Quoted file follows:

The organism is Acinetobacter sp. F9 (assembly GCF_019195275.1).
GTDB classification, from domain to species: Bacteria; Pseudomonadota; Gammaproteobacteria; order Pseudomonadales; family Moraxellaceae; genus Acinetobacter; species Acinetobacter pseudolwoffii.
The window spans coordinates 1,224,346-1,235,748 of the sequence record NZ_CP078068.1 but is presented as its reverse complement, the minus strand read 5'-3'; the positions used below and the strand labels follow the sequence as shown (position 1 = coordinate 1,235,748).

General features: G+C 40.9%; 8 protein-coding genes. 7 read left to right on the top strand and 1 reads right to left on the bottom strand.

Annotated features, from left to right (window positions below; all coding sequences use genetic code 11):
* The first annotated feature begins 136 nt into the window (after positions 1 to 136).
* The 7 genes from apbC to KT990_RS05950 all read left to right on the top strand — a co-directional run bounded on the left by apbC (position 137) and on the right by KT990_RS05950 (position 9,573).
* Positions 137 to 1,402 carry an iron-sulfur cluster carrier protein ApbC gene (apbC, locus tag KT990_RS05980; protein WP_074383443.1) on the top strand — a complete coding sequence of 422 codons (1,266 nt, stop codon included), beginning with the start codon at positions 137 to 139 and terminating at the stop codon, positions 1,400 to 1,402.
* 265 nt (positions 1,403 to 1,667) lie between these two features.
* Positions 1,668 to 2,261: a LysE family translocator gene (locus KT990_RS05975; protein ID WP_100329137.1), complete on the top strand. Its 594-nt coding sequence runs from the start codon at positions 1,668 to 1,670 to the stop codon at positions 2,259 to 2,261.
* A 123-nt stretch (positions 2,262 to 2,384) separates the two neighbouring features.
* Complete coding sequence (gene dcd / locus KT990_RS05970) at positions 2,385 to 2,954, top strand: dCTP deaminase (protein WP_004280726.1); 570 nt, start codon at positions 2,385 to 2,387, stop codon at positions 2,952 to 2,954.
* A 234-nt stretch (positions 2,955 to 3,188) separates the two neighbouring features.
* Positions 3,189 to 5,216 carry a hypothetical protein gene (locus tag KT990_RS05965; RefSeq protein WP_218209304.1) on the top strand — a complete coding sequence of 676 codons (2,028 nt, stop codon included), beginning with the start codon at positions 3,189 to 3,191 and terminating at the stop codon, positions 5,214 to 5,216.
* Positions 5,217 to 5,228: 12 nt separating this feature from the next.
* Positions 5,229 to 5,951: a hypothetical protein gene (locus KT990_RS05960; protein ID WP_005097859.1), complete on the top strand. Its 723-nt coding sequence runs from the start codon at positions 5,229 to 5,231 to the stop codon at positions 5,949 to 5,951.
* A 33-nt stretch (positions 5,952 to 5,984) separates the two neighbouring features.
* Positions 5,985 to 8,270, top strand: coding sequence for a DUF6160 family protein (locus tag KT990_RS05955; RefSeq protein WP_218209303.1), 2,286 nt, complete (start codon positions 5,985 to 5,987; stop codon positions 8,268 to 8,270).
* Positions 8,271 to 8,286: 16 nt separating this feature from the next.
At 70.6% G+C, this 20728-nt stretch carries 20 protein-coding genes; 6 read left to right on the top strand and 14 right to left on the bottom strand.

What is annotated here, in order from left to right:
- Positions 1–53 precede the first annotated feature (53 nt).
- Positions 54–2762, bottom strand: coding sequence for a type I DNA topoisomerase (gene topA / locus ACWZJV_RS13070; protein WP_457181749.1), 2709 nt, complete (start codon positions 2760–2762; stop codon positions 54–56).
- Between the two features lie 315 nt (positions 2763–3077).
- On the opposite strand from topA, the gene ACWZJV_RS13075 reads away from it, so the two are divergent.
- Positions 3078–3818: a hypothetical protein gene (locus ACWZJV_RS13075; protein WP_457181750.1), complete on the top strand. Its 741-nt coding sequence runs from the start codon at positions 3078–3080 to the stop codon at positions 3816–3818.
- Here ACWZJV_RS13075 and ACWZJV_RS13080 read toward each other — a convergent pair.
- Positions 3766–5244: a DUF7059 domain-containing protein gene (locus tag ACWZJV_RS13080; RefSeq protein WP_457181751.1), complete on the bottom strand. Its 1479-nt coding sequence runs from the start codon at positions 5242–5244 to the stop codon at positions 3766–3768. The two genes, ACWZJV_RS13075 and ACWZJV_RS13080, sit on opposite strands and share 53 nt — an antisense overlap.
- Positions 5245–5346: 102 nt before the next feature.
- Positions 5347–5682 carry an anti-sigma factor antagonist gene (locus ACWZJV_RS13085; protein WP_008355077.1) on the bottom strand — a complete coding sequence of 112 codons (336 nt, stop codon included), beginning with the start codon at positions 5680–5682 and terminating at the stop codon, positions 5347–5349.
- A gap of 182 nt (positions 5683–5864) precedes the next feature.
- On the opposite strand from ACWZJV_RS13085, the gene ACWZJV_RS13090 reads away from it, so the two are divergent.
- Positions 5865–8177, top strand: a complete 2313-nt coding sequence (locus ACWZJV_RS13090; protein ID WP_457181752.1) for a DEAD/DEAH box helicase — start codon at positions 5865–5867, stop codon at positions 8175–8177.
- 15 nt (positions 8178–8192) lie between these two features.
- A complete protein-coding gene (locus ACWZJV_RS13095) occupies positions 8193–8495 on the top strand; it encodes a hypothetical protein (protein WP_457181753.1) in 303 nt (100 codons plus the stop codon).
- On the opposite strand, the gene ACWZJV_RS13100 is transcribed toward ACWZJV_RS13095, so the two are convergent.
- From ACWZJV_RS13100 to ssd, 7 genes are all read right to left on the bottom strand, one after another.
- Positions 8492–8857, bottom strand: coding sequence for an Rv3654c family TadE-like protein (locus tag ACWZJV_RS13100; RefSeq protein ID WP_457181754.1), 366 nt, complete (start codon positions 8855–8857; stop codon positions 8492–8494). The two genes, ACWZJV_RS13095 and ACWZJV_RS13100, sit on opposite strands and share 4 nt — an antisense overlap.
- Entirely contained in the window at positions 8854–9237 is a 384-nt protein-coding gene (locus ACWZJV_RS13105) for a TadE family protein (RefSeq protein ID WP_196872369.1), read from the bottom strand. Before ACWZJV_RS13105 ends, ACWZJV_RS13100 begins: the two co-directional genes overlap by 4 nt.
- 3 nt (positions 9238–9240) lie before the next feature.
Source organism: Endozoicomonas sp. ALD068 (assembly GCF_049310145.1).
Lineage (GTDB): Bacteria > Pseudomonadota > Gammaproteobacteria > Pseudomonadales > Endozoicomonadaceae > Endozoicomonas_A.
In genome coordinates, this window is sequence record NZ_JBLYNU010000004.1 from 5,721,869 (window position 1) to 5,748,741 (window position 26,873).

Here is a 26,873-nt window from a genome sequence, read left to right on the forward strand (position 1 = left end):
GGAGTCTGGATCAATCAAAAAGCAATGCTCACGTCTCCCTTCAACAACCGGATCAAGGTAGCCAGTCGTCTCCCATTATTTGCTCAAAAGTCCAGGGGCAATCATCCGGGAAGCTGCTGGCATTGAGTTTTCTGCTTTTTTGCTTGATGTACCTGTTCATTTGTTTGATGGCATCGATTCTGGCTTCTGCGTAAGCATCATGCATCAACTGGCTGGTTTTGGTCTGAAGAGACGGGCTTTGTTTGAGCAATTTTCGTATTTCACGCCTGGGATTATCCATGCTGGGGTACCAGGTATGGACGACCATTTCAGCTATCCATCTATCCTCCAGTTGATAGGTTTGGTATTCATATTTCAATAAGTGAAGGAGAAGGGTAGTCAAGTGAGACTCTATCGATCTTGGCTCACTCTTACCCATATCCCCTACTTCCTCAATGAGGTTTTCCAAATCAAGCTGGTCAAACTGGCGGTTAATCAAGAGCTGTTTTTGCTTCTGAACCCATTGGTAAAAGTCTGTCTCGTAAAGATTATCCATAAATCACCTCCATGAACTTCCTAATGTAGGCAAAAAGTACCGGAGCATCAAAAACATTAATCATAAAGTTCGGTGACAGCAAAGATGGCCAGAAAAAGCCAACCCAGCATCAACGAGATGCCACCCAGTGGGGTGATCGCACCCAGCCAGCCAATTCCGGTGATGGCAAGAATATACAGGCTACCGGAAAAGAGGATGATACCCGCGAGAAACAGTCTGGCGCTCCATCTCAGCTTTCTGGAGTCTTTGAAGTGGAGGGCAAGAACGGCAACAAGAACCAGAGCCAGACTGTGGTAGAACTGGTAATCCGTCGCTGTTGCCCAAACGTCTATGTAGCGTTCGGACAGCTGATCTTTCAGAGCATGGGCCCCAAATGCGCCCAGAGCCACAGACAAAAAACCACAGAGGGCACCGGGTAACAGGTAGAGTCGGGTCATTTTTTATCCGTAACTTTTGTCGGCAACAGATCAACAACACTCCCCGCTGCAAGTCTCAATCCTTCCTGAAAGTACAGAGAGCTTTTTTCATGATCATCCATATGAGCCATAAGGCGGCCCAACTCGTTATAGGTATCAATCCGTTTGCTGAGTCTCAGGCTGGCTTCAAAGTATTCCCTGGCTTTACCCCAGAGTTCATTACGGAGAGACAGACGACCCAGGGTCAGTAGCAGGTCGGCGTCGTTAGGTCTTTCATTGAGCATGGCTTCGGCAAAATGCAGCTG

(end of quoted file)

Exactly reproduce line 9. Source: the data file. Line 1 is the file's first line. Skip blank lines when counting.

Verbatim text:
* 265 nt (positions 1,403 to 1,667) lie between these two features.